In July 2012, CONAGUA also completed an electromagnetic (EM) condition assessment of the Cutzamala pipelines using PipeDiver® technology, a free-swimming tool that allows for non-destructive condition assessment of pipelines while they remain in service. The tool travels through the pipeline with the flow of water, collecting electromagnetic (EM) data that is analyzed to understand the baseline condition of the pipe.

The EM assessment provided CONAGUA with a baseline condition for each pipe section, while the monitoring system alerts operators about wire breaks on specific sections as they happen.


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Pipeline Monitoring

Pipeline Monitoring

Providing real-time critical data of a prestressed pipeline allows the asset owner to effectively monitor changes in structural integrity and address necessary improvements.

Pure Technologies is currently installing Acoustic Fiber Optic (AFO) monitoring on the Cutzamala pipeline in Mexico in an ongoing four phase project that started in 2010.

The initial phase of the project began in 2010 with the installation of about 25 kilometers of AFO, as well as a data acquisition and management system (DAQ) in the Pericos Tank. The second phase, which is currently being completed by the Pure Technologies team, will complete the remainder of the middle portion of the line with 47 kilometers of fiber and a DAQ in the St. Isabel Tank.

AFO technology monitors the condition of prestressed pipe by tracking the amount of wire breaks in each pipe section. The system allows a utility to monitor pipeline deterioration and see at-risk pipes before they fail. The four phase project was organized by priority, with the highest-risk areas of the system receiving AFO first.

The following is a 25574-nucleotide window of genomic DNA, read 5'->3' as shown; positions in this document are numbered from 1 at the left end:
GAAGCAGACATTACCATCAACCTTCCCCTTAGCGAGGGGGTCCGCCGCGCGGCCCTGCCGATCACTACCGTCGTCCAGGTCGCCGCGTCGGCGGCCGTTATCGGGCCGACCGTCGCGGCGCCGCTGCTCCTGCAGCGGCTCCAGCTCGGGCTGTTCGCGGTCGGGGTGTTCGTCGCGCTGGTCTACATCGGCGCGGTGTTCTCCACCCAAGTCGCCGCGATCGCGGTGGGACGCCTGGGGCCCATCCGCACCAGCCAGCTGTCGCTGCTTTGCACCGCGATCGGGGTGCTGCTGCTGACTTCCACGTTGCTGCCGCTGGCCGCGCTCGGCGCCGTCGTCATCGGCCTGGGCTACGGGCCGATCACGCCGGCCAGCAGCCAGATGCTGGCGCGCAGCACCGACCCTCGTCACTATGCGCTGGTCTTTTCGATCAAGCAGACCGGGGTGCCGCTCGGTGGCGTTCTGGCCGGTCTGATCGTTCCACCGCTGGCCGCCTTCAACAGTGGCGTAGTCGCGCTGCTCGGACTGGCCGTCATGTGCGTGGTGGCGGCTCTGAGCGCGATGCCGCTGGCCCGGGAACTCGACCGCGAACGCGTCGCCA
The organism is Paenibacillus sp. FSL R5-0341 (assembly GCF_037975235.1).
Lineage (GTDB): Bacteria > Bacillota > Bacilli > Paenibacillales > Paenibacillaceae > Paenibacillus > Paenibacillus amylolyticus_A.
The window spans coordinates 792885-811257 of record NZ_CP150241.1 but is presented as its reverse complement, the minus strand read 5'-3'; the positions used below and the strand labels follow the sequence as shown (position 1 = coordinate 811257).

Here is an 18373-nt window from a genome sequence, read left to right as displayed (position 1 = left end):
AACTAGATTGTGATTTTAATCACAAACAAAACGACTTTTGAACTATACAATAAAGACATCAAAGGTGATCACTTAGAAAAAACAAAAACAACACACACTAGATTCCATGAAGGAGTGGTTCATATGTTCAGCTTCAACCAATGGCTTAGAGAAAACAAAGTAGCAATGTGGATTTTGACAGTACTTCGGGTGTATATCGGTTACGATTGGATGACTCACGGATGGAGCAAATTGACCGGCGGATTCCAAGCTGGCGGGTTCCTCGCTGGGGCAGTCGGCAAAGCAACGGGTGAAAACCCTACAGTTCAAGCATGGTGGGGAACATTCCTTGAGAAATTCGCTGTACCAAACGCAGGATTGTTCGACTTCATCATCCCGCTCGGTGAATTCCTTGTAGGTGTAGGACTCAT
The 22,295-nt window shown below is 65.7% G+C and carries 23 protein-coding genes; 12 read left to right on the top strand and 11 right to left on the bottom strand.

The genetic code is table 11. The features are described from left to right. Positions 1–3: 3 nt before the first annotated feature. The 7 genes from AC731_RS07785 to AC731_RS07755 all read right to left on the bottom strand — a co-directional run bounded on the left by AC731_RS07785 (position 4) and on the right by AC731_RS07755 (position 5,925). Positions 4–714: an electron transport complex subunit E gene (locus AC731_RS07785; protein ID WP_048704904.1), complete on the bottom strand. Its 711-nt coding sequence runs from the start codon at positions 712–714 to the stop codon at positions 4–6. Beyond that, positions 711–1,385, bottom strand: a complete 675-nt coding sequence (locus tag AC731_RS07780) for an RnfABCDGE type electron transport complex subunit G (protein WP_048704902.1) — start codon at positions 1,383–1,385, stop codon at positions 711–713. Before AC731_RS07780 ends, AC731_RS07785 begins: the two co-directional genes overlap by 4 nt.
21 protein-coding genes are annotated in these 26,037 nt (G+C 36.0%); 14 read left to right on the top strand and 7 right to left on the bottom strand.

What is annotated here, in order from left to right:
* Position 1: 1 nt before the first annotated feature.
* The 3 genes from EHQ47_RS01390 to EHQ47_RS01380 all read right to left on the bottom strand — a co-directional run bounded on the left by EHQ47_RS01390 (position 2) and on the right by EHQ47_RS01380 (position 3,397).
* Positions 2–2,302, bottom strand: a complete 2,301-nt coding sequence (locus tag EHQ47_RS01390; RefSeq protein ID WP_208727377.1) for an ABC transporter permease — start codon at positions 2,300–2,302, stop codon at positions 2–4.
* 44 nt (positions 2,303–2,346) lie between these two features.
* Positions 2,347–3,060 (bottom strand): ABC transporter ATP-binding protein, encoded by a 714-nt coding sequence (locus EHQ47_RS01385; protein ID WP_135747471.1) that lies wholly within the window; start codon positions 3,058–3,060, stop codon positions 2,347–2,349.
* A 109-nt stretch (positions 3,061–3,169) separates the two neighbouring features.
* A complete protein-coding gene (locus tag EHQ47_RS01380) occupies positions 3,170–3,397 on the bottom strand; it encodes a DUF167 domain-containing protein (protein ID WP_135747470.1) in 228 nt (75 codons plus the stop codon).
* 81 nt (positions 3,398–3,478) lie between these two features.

Because of a number of failures before the AFO system was installed, the utility became more conscious of their pipeline condition, but realized it was unrealistic and too costly to replace the entire line, leading to the decision to adopt AFO. Since the completion of phase one, the results have been very successful; there has been a lot of acoustic activity on the pipelines, which has allowed the utility to detect and identify distressed pipes and prevent failures.

AFO Installation
AFO Up Close

Phases three and four will be completed in 2013 and 2014. Phase three will install about 30 kilometers fiber from the Torre TO-5 to the St. Isabel Tank with a DAQ in each tank. The final phase will install about 48 kilometers of fiber from the Pericos Tank to the Analco Tunnel, with an additional two DAQ’s.

The Cutzamala pipeline runs from the State of Mexico to the border of Mexico City and is one of the most important transmission mains in the country, supplying water to about 5 million people living in Mexico City. There are two parallel pipelines in the Cutzamala system each about 75 kilometers long.


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Pipeline Monitoring

Pipeline Monitoring

Providing real-time critical data of a prestressed pipeline allows the asset owner to effectively moniture changes in structural integrity and address necessary improvements.

Pipeline Inspection Services

Pipeline Inspection Services

Our suite of pipeline services give operators information which enables them to implement cost-effective and proactive risk management systems and timely and targeted rehabilitation or replacement programs.